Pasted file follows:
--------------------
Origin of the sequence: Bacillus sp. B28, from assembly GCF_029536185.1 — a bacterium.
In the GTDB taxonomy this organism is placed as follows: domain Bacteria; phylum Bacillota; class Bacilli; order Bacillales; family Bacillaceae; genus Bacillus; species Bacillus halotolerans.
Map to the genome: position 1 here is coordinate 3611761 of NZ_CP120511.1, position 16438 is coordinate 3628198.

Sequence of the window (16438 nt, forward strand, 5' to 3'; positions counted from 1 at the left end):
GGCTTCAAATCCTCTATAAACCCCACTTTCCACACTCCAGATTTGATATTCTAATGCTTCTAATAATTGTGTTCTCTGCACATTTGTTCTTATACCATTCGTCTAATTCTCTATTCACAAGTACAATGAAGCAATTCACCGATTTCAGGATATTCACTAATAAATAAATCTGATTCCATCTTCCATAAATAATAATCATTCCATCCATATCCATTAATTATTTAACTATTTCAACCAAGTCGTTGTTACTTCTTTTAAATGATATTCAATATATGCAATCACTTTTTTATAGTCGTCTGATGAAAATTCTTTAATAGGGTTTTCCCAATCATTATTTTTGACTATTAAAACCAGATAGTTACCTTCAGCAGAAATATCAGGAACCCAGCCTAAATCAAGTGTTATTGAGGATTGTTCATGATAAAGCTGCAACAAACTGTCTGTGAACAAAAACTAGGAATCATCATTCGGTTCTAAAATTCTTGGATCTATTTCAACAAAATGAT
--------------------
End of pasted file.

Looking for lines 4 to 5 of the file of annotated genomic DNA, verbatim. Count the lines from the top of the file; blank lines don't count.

Sequence of the window (16438 nt, forward strand, 5' to 3'; positions counted from 1 at the left end):
GGCTTCAAATCCTCTATAAACCCCACTTTCCACACTCCAGATTTGATATTCTAATGCTTCTAATAATTGTGTTCTCTGCACATTTGTTCTTATACCATTCGTCTAATTCTCTATTCACAAGTACAATGAAGCAATTCACCGATTTCAGGATATTCACTAATAAATAAATCTGATTCCATCTTCCATAAATAATAATCATTCCATCCATATCCATTAATTATTTAACTATTTCAACCAAGTCGTTGTTACTTCTTTTAAATGATATTCAATATATGCAATCACTTTTTTATAGTCGTCTGATGAAAATTCTTTAATAGGGTTTTCCCAATCATTATTTTTGACTATTAAAACCAGATAGTTACCTTCAGCAGAAATATCAGGAACCCAGCCTAAATCAAGTGTTATTGAGGATTGTTCATGATAAAGCTGCAACAAACTGTCTGTGAACAAAAACTAGGAATCATCATTCGGTTCTAAAATTCTTGGATCTATTTCAACAAAATGAT